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Caitlin Moran is a journalist and long-time writer for "The Guardian."
She is most known in fandom for an incident/stunt in which she demanded that Cumberbatch and Martin Freeman read some Johnlock fanfic she’d found on the internet at a promotional event. The event included a Q&A panel for the BFI following the screening of the newest Sherlock episode, due out New Year's Day 2014.
Tensions Between Acafans and For-Profit Commentary
In the academic world, different ethical rules apply to studying people (anthropology, ethnography or psychology) or studying texts (literary analysis, commentary or criticism). While these standards apply to only a small subset of people (acafans or academics who study fandom), a similar conceptual approach may help frame some of the ongoing debate within fandom about linking to public fandom posts. In other words, if fans are to be treated as research subjects (even by other fans), permission to link before discussing would be required. If fans are to be treated as content creators (stories, vids, and art), then permission to link before discussing would not be required.
This conceptual approach (people vs. text) was discussed in fandom circles on tumblr following an incident where Caitlin Moran, a UK writer, asked the actors of a popular TV show to publicly read slash fanfiction excerpts. The overall perception among the fan community was that this was done to mock fans who wrote slash fanfiction.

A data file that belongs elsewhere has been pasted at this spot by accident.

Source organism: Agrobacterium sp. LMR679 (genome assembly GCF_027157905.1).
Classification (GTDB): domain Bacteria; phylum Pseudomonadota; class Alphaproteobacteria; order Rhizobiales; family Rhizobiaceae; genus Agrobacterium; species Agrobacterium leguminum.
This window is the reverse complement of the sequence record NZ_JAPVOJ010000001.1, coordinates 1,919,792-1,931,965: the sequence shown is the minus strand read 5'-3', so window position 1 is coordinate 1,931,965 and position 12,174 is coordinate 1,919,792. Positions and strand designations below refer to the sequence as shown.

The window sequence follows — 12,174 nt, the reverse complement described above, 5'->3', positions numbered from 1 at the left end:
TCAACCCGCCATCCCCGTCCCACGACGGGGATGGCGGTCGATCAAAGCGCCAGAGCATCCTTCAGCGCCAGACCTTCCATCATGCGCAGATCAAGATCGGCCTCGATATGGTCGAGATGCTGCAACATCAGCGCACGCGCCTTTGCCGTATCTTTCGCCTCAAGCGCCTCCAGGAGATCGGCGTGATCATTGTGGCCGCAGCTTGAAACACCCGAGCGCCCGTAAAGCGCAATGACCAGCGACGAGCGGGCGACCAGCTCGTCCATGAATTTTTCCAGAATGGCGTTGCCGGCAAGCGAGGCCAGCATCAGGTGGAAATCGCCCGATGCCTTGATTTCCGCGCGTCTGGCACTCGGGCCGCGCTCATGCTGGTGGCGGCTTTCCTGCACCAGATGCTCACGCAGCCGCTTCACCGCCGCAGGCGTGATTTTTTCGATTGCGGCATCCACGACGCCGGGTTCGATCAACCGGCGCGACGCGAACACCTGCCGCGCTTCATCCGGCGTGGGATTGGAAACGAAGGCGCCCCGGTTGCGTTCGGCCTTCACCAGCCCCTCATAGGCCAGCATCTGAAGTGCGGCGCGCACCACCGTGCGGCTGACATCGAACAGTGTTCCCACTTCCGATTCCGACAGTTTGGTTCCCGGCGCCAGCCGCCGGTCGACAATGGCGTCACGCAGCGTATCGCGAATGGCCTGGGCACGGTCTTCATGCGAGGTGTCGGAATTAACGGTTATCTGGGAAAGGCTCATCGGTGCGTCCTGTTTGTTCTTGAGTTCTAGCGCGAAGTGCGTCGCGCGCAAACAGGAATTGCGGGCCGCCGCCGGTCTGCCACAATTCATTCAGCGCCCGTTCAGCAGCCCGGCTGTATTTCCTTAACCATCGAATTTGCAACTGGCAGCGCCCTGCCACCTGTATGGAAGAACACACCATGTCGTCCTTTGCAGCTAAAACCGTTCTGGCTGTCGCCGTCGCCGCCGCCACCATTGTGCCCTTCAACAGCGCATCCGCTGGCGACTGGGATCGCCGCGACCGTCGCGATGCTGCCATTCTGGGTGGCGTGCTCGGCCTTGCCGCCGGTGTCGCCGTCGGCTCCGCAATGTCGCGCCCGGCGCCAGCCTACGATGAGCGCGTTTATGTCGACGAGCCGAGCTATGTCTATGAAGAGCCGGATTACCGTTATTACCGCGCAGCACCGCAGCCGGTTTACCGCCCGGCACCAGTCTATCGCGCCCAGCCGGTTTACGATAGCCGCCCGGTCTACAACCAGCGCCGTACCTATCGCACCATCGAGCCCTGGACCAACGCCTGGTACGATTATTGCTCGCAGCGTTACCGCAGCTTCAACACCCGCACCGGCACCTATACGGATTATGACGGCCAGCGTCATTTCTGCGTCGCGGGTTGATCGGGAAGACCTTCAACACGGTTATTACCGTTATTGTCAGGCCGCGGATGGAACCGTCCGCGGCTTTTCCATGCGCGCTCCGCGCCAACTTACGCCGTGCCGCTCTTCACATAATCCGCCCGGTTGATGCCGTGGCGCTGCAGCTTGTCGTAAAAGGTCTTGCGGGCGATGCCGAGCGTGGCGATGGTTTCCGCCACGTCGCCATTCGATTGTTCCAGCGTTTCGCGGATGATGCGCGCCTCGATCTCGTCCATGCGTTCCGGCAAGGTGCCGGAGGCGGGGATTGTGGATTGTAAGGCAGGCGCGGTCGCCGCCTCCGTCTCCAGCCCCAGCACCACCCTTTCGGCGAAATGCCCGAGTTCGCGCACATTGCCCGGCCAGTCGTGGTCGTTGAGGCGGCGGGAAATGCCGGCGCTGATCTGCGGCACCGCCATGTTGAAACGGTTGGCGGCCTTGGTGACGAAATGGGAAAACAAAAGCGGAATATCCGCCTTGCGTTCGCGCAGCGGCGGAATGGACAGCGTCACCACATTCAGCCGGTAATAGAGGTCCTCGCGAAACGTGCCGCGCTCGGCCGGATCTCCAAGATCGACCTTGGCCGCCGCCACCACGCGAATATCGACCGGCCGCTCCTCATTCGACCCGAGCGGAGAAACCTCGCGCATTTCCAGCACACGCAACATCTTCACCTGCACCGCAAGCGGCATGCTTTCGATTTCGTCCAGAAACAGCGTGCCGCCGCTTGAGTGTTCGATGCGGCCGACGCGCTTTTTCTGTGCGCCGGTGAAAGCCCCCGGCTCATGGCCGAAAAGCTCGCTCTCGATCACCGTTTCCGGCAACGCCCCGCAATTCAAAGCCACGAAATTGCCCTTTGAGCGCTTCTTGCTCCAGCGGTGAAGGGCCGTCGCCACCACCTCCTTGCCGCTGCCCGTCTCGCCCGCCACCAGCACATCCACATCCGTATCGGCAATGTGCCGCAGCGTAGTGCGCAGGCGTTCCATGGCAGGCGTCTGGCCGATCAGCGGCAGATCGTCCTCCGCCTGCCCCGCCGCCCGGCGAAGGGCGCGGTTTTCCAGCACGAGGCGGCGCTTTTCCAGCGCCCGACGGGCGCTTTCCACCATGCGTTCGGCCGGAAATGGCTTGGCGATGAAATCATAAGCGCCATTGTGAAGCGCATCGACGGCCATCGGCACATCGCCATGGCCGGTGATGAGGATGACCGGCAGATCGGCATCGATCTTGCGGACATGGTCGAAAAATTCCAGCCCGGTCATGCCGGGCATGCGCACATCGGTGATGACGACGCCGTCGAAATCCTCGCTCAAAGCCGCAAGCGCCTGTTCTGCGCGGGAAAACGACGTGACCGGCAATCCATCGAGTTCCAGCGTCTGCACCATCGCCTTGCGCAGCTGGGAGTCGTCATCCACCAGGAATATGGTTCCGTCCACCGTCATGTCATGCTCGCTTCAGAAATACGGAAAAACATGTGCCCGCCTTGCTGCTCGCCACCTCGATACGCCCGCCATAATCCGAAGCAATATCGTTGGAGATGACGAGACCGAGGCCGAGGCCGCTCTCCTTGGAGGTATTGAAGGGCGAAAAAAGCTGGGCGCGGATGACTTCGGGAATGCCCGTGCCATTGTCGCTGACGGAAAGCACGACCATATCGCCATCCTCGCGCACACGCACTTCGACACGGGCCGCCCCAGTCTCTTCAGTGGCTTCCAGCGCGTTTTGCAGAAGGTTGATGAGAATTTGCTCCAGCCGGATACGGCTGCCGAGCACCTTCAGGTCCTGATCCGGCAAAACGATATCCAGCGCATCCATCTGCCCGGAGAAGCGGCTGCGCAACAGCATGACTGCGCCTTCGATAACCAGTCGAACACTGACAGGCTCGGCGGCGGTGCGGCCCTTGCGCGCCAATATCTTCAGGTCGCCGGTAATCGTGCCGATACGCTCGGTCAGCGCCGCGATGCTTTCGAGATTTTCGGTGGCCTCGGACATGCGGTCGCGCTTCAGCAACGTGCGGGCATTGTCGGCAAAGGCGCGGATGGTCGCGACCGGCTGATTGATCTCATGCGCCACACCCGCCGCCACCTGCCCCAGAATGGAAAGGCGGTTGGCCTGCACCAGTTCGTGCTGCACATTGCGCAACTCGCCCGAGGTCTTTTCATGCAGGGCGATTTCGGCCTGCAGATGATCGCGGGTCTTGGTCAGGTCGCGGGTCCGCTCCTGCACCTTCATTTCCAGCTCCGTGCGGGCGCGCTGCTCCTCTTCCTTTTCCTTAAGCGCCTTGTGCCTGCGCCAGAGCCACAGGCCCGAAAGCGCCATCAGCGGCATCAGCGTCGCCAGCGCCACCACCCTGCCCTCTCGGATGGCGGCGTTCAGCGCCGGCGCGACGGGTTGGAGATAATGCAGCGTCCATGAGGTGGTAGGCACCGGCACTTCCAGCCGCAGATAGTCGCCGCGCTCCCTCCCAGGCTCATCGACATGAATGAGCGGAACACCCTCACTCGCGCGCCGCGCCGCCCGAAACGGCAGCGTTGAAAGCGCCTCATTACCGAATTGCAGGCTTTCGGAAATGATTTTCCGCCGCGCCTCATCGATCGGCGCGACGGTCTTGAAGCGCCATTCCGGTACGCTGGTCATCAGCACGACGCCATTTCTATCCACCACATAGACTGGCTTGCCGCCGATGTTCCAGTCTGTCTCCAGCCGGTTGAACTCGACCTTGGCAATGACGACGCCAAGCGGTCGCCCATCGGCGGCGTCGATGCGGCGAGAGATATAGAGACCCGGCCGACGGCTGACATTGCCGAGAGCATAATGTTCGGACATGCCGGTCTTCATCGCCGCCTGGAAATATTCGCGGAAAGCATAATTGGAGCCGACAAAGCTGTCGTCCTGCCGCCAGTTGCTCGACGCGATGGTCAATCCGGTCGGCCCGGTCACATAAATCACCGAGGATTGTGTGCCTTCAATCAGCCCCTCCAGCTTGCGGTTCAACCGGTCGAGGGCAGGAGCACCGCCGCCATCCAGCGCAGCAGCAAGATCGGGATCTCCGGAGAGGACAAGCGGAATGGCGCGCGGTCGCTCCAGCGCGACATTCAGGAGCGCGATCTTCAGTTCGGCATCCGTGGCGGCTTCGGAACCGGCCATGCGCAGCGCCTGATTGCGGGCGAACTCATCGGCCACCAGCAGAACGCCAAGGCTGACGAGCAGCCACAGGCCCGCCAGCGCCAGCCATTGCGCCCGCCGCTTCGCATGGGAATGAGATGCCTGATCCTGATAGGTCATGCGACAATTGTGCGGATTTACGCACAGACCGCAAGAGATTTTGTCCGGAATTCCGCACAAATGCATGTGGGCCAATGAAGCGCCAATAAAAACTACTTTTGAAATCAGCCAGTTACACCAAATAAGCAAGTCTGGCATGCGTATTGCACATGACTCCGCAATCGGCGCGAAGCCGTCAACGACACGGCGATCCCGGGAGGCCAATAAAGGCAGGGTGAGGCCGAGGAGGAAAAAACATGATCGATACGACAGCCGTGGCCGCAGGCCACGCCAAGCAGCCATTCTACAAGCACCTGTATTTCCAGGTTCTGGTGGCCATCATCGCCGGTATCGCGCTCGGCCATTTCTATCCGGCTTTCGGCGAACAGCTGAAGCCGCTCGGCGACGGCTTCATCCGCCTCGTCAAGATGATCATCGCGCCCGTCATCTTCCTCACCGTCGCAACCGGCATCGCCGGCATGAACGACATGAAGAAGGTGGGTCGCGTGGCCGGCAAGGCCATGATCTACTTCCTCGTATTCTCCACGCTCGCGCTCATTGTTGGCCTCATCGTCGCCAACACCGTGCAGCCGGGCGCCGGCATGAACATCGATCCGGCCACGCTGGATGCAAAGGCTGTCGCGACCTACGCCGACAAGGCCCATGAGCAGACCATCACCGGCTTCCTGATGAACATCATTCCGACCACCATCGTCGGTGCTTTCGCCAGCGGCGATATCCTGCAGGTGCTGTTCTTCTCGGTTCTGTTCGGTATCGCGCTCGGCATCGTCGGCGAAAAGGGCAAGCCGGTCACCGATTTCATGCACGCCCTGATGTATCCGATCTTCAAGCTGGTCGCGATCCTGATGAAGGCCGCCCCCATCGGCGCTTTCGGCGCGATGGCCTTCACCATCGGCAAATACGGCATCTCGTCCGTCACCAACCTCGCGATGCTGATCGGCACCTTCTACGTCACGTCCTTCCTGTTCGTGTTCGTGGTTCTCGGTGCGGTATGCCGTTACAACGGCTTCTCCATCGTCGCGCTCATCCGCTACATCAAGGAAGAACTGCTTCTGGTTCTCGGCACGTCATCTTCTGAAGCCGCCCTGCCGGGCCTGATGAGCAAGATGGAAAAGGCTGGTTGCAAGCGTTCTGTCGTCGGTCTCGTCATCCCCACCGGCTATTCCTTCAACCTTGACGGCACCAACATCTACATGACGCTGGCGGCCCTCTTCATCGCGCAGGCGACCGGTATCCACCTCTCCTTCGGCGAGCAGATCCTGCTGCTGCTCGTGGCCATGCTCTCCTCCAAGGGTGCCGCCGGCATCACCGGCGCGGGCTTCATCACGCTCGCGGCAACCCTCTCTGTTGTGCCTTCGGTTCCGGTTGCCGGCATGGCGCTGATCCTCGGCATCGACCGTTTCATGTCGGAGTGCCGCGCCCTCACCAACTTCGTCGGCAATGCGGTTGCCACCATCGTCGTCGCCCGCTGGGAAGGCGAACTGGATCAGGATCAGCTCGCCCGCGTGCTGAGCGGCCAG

See more at 'Studying' Fans or Text?.
- Caitlin Moran: my love affair with Sherlock by Caitlin Moran (December 24, 2011)
- Why fans are outraged at Sherlock and Watson reading sexy fanfic, Archived version by Aja Romano (December 16, 2013)
- Sherlock, Benedict Cumberbatch and fanfic: don't mess with these women (and men) by Dr Brooke Magnanti, formerly known as Belle de Jour, for "The Telegraph" (December 16, 2013)
- Caitlin Moran's Sherlock Fanfiction Stunt Isn't a Big Deal by Pope Alexander (December 16, 2013)
- Sherlock and the Adventure of the Overzealous Fanbase by Laurie Penny for The New Statesman. (January 4, 2014)
- Why it doesn't matter what Benedict Cumberbatch thinks of fan fiction by Elizabeth Minkel (October 17, 2014)
- ‘The Ethical Hearse’: Privacy, Identity and Fandom Online, Archived version by Bethan Jones for The Learned Fangirl (March 25, 2016)